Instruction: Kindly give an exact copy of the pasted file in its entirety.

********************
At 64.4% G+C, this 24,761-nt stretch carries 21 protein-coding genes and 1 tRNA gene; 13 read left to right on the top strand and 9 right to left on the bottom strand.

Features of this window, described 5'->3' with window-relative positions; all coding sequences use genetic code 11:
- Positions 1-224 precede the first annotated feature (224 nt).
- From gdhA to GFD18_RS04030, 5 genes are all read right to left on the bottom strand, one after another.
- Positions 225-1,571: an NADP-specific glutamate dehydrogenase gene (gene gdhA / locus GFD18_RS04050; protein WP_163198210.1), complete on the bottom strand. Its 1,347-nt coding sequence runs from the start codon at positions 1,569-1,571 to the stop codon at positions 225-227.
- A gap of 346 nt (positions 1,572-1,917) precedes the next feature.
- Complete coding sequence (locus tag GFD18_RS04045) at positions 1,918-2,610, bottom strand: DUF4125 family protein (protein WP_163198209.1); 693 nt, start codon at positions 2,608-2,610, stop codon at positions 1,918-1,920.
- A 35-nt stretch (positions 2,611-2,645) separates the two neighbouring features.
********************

At 64.4% G+C, this 24,761-nt stretch carries 21 protein-coding genes and 1 tRNA gene; 13 read left to right on the top strand and 9 right to left on the bottom strand.

Features of this window, described 5'->3' with window-relative positions; all coding sequences use genetic code 11:
- Positions 1-224 precede the first annotated feature (224 nt).
- From gdhA to GFD18_RS04030, 5 genes are all read right to left on the bottom strand, one after another.
- Positions 225-1,571: an NADP-specific glutamate dehydrogenase gene (gene gdhA / locus GFD18_RS04050; protein WP_163198210.1), complete on the bottom strand. Its 1,347-nt coding sequence runs from the start codon at positions 1,569-1,571 to the stop codon at positions 225-227.
- A gap of 346 nt (positions 1,572-1,917) precedes the next feature.
- Complete coding sequence (locus tag GFD18_RS04045) at positions 1,918-2,610, bottom strand: DUF4125 family protein (protein WP_163198209.1); 693 nt, start codon at positions 2,608-2,610, stop codon at positions 1,918-1,920.
- A 35-nt stretch (positions 2,611-2,645) separates the two neighbouring features.